The Congressional Research Service has issued a new report, “401(k) Plans and Retirement Savings: Issues for Congress,” that describes seven major policy issues facing defined contribution plans:

1. Access to employer-sponsored retirement plans. In 2007, only 61 percent of employees in the private sector were offered a retirement plan of any kind at work. Fifty-five percent were offered a defined-contribution plan, such as a 401(k). Only 45 percent of workers at establishments with fewer than 100 employees were offered a retirement plan of any kind in 2007. Forty-two percent were offered a defined-contribution plan.

2. Participation in employer-sponsored plans. Between 20 and 25 percent of workers whose employer offers a DC plan do not participate. Workers under age 35 are less likely than older workers to participate.

3. Contribution rates. On average, participants in DC plans contributed 6 percent of pay to the plan in 2007. The median contribution by household heads who participated in a DC plan in 2007 was $3,360. This was just 22 percent of the maximum allowable contribution of $15,500 in that year.

4. Investment choices. At year-end 2007, 78 percent of all DC plan assets were invested in stocks and stock mutual funds. This ratio varied little by age, indicating that many workers nearing retirement were heavily invested in stocks and risked substantial losses in a market downturn like that in 2008. Investment education and target date funds could help workers make better investment decisions.

5. Fee disclosure. Retirement plans contract with service providers to provide investment management, record-keeping, and other services. There can be many service providers, each charging a fee that is ultimately paid by participants in 401(k) plans. The arrangements through which service providers are compensated can be very complicated and fees are often not clearly disclosed.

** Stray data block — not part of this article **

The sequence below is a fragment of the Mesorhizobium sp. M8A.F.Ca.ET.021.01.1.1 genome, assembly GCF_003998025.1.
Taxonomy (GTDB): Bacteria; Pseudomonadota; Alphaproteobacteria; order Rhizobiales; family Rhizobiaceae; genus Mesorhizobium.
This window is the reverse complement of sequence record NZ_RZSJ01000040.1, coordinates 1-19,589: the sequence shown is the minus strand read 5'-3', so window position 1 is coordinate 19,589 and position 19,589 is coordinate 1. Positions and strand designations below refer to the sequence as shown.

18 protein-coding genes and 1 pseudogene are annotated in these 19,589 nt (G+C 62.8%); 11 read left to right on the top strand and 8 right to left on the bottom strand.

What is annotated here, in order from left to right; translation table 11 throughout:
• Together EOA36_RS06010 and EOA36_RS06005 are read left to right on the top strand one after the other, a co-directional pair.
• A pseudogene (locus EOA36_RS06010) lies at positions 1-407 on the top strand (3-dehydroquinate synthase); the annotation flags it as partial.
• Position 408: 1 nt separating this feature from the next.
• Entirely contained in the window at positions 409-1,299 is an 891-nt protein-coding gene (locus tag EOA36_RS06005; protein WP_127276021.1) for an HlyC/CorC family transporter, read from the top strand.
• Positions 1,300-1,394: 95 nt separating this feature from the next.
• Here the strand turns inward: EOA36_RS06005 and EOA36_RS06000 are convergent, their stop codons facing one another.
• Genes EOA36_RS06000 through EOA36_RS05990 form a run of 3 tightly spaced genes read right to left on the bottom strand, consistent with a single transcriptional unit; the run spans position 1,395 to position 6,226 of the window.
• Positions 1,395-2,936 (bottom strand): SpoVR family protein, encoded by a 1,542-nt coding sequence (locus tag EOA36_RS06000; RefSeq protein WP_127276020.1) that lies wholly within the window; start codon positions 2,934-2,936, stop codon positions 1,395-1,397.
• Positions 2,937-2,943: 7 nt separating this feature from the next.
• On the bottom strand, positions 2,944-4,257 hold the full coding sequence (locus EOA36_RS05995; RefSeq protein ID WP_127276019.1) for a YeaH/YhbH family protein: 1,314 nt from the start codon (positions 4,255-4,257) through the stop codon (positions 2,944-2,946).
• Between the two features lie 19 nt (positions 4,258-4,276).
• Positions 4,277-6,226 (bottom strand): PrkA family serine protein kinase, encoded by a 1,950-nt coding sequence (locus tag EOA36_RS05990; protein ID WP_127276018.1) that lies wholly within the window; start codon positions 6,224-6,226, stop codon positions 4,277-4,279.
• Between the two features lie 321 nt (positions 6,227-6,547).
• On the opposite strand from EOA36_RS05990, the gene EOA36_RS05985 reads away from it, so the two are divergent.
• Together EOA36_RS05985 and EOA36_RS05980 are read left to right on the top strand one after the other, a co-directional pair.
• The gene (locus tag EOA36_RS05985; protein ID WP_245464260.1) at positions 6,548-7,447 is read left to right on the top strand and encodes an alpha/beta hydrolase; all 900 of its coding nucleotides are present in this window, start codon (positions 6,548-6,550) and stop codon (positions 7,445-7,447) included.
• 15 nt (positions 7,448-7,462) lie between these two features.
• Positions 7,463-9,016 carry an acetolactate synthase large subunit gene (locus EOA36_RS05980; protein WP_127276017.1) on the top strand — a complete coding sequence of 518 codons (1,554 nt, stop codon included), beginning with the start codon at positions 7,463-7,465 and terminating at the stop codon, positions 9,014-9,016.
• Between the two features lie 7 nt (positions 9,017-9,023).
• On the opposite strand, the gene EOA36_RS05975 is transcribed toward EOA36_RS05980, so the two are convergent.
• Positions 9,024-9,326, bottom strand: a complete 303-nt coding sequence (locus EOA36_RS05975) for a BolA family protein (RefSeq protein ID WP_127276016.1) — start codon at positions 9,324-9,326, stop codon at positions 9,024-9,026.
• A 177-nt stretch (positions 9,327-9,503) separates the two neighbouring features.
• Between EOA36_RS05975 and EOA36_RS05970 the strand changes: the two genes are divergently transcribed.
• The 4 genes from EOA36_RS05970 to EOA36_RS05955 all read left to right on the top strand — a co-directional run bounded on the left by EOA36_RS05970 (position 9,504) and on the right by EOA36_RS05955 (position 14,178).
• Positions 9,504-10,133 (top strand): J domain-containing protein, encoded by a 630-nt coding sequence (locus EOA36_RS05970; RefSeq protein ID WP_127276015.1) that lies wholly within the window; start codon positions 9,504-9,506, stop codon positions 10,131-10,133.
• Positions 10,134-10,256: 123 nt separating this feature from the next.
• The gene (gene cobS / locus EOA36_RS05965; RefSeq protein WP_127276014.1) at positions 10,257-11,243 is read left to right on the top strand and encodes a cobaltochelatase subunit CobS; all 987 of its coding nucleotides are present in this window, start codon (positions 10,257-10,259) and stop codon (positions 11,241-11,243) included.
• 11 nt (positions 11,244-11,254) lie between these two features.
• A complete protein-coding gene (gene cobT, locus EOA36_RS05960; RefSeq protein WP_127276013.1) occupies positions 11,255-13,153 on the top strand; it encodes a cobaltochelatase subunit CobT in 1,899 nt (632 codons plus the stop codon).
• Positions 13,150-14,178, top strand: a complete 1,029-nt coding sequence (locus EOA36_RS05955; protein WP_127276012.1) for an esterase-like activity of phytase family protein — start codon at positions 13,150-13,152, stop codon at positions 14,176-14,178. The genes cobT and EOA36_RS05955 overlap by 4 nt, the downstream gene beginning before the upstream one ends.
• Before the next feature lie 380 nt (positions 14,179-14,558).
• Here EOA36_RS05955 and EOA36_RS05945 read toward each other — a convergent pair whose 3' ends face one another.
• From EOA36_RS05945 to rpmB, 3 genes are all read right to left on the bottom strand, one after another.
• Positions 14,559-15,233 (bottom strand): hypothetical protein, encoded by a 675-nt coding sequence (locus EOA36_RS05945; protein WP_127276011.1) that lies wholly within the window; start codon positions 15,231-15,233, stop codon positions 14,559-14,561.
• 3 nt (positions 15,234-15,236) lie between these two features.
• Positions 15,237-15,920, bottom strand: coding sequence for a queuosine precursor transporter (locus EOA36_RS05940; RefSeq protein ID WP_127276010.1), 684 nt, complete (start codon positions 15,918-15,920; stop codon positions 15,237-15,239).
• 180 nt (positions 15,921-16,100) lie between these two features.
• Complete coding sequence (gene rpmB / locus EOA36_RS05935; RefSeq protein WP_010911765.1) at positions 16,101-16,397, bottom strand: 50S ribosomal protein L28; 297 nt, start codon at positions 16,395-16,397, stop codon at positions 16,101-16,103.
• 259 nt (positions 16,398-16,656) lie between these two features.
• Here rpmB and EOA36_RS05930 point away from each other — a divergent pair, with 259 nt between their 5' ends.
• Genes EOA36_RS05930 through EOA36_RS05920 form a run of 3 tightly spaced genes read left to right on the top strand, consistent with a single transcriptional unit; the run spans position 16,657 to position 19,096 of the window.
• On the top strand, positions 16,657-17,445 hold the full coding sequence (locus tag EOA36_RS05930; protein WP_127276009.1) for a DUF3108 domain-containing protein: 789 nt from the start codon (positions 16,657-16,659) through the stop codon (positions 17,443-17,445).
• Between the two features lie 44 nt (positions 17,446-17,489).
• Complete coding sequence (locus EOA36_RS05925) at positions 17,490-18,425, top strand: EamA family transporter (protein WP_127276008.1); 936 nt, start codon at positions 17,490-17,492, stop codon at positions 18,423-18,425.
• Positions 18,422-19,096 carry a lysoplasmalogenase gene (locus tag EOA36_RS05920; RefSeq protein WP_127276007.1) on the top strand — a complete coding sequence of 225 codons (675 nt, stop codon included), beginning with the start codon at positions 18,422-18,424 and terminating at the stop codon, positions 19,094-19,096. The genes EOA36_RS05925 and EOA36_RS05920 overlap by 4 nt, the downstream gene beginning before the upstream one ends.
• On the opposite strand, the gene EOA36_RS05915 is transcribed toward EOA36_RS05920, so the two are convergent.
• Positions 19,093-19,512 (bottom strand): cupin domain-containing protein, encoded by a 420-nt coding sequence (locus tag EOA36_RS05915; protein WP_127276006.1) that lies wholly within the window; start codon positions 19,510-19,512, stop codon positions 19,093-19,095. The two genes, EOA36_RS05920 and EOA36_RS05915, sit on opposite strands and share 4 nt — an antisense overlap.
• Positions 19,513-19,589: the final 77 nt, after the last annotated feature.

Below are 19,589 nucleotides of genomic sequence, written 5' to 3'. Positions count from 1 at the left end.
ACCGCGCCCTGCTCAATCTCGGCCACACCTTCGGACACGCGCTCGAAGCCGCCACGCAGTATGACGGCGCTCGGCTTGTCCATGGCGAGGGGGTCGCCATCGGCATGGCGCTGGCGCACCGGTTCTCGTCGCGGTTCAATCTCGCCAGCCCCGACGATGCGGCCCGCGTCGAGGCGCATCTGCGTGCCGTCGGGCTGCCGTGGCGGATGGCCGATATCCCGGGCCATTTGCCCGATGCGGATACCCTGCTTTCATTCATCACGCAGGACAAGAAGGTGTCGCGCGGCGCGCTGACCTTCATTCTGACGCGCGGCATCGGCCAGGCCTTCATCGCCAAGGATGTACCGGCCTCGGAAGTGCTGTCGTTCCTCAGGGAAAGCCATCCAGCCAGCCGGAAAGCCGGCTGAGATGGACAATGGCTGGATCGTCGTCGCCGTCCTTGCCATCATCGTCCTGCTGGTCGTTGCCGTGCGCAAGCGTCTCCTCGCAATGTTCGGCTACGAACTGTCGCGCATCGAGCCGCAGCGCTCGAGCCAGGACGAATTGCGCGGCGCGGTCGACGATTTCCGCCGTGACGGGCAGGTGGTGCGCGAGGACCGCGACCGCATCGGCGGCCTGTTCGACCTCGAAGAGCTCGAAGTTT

6. Leakage from retirement savings. Pre-retirement withdrawals from retirement accounts are sometimes called “leakages.” Current law represents a compromise between limiting leakages from retirement accounts and allowing people to have access to their retirement funds in times of great need. In general, borrowing from a 401(k) plan poses less risk to retirement security than a withdrawal. Pre-retirement withdrawals can have adverse long-term effects on retirement income.

7. Converting retirement savings into income. Retirees face many financial risks, including living longer than they expected, investment losses, inflation, and possible large expenses for medical care and long-term care. Annuities can protect retirees from some of these risks, but few retirees purchase them. Developing policies that motivate retirees to convert assets into a reliable source of income will be a continuing challenge for Congress and other policymakers.

The Financial Services Roundtable, an industry-lobbying group, said it supports strengthening retirement savings in all seven areas. The group also offered several other recommendations for strengthening retirement security. For example, to reduce leakage of retirement savings, the FSR recommends allowing employers to automatically enroll employees that leave the company into an IRA if the employee’s balance is below $10,000. Other recommendations include using tax incentives for small businesses to create auto-enrollment plans, and allowing employers to set an employee’s initial contribution rate to their retirement plan at 3 percent or higher.

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